International Relations and Co-operation Minister Lindiwe Sisulu. Picture: African News Agency (ANA)
International Relations and Co-operation Minister Lindiwe Sisulu. Picture: African News Agency (ANA)

Matter between Botswana government, Motsepe-Radebe is subjudice - Sisulu

By Noni Mokati Time of article published Apr 30, 2019

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Johannesburg - The Department of International Relations and Cooperation on Tuesday declined to comment further on the current impasse between the Botswana government and businesswoman Bridgette Motsepe-Radebe with minister Lindiwe Sisulu saying the matter is "subjudice."

Sisulu recently met with Botswana President Mokgweetsi Masisi during her visit to the neighbouring country upon the request of President Cyril Ramaphosa.

According to Sisulu, the pair reached an agreement regarding the debacle around Radebe saying the matter was an isolated issue that has nothing to do with the relation between the two countries.

"When we read about it in the media, we became very concerned and thought we should convey to the people of Botswana that the government of RSA has very good relations with them and this has nothing to do with media reports," she said.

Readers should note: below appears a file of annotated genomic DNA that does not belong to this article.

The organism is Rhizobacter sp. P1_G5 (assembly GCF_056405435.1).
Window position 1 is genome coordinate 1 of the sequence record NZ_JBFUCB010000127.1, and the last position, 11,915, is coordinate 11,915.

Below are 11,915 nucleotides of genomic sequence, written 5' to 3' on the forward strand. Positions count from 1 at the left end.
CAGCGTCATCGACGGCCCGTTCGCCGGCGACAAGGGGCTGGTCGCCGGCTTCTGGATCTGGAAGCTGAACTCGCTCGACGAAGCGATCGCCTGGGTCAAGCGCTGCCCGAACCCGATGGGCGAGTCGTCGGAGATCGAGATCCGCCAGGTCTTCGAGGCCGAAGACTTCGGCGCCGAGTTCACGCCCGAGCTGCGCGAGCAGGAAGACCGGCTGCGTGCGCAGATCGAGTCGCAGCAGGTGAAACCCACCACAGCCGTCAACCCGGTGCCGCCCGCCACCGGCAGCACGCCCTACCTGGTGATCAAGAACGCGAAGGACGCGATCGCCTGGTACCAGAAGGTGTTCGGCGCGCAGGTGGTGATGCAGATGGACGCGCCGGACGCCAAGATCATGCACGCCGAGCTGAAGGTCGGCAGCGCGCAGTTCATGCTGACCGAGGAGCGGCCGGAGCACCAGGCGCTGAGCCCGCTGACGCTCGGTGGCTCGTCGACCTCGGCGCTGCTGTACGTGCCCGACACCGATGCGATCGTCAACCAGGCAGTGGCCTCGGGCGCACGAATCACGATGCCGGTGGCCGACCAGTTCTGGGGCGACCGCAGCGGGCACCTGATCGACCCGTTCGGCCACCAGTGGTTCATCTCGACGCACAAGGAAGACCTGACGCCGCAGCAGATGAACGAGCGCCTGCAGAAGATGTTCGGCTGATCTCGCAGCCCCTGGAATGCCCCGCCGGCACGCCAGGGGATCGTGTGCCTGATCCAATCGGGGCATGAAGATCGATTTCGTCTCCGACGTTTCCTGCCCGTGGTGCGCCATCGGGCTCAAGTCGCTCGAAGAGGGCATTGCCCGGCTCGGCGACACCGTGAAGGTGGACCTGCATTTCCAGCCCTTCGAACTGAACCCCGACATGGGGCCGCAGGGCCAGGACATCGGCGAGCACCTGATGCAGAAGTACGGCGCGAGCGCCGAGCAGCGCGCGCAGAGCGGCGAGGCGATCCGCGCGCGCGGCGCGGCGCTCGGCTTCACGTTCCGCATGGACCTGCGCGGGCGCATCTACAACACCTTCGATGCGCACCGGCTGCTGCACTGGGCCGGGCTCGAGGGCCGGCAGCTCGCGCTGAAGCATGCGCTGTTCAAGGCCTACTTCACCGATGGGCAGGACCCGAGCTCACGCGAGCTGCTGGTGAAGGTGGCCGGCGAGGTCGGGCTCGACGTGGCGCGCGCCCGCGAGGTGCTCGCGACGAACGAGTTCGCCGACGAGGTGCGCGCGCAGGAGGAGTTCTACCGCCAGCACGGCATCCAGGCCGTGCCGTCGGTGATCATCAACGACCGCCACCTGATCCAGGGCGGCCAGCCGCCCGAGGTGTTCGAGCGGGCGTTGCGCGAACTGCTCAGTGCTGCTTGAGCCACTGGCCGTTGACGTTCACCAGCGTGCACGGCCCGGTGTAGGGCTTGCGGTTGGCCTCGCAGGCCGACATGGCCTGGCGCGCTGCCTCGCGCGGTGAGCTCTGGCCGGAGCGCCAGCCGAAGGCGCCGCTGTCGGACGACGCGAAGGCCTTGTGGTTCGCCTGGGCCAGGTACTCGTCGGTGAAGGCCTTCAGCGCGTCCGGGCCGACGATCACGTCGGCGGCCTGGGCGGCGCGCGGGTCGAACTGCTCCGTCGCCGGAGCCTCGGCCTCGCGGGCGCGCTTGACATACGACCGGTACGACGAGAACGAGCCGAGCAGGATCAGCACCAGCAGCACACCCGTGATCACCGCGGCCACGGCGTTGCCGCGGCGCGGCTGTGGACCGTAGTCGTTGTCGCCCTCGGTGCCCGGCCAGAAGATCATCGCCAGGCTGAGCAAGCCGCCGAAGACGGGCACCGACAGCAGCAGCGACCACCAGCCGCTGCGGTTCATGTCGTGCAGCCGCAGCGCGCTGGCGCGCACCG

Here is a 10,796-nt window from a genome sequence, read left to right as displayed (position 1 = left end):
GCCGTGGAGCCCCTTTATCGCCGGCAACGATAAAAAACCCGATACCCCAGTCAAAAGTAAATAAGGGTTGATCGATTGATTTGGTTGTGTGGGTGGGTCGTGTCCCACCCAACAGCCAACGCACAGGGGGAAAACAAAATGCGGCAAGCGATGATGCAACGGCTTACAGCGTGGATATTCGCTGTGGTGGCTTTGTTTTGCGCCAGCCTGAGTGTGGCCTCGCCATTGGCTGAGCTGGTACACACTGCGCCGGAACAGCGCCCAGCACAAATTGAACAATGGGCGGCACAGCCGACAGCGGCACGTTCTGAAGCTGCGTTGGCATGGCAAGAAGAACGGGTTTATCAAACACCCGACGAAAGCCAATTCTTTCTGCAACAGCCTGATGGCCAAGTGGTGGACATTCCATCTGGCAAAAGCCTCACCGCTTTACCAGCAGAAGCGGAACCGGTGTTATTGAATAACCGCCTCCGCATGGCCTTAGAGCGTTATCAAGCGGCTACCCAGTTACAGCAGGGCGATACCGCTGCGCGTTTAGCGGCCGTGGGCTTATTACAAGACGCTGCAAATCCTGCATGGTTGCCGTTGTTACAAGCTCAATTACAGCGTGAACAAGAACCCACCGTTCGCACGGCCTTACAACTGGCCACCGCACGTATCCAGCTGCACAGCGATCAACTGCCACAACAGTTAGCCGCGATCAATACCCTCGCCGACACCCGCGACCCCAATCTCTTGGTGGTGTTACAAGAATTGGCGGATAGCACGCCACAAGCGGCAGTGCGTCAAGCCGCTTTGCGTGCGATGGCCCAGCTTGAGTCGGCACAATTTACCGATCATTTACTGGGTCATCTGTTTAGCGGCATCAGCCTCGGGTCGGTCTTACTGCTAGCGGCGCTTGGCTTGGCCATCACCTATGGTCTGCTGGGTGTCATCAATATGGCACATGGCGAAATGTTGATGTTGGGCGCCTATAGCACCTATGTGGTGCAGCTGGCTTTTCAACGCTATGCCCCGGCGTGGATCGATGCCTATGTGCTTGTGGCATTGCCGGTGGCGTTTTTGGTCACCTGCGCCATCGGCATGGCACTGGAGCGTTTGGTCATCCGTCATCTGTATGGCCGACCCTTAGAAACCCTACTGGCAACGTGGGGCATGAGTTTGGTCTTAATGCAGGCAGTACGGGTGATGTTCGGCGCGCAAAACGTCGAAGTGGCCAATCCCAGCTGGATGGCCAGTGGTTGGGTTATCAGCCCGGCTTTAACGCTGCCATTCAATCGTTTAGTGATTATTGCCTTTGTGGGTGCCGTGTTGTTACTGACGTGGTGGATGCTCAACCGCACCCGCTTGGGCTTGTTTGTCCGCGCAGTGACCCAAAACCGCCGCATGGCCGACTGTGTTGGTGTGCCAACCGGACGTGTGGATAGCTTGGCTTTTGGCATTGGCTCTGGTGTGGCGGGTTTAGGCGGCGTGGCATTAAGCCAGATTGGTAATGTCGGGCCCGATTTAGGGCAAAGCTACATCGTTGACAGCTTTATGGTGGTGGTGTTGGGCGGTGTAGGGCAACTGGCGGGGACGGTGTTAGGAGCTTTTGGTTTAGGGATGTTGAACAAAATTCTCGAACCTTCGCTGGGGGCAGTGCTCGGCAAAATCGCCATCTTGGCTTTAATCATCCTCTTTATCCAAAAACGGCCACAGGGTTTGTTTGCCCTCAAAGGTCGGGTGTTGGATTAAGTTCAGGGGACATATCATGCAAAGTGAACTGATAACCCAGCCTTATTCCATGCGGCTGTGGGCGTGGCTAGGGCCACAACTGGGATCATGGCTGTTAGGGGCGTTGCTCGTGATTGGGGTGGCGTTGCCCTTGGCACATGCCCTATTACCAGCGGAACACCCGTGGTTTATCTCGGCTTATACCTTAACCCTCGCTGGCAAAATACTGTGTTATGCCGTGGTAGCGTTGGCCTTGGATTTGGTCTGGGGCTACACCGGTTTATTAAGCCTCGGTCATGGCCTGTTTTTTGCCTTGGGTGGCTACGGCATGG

Sisulu added that Botswana had taken a decision that Radebe, who is the wife of Energy Minister Jeff Radebe, the sister of businessman Patrice
 Motsepe and Ramaphosa's sister-in-law must obtain a visa if she wants to gain access into the country.

There is currently no visa requirement for South Africans wishing to travel to Botswana but Sisulu said Masisi's country insists that Radebe have one.

Last week, Botswana imposed travel restrictions on Radebe alleging that she was part of a campaign to oust the Botswana leader. She has been accused of trying to duly influence the outcome of an elective conference held by the ruling party - the Botswana Democratic Party.

"The Motsepe family has taken up legal action on the matter.  But the relations between Botswana and South Africa remain extremely solid and that the matter that was in the newspapers has nothing to do with the South African government," she said.

Early this week, Black First Land First leader Andile Mngxitama wrote a letter after Motsepe threatened to sue the party on the matter. But Mngxitama charged that Motsepe had to "desist with his attempts to bully" the BLF, adding they refused being silenced by him.

Political Bureau

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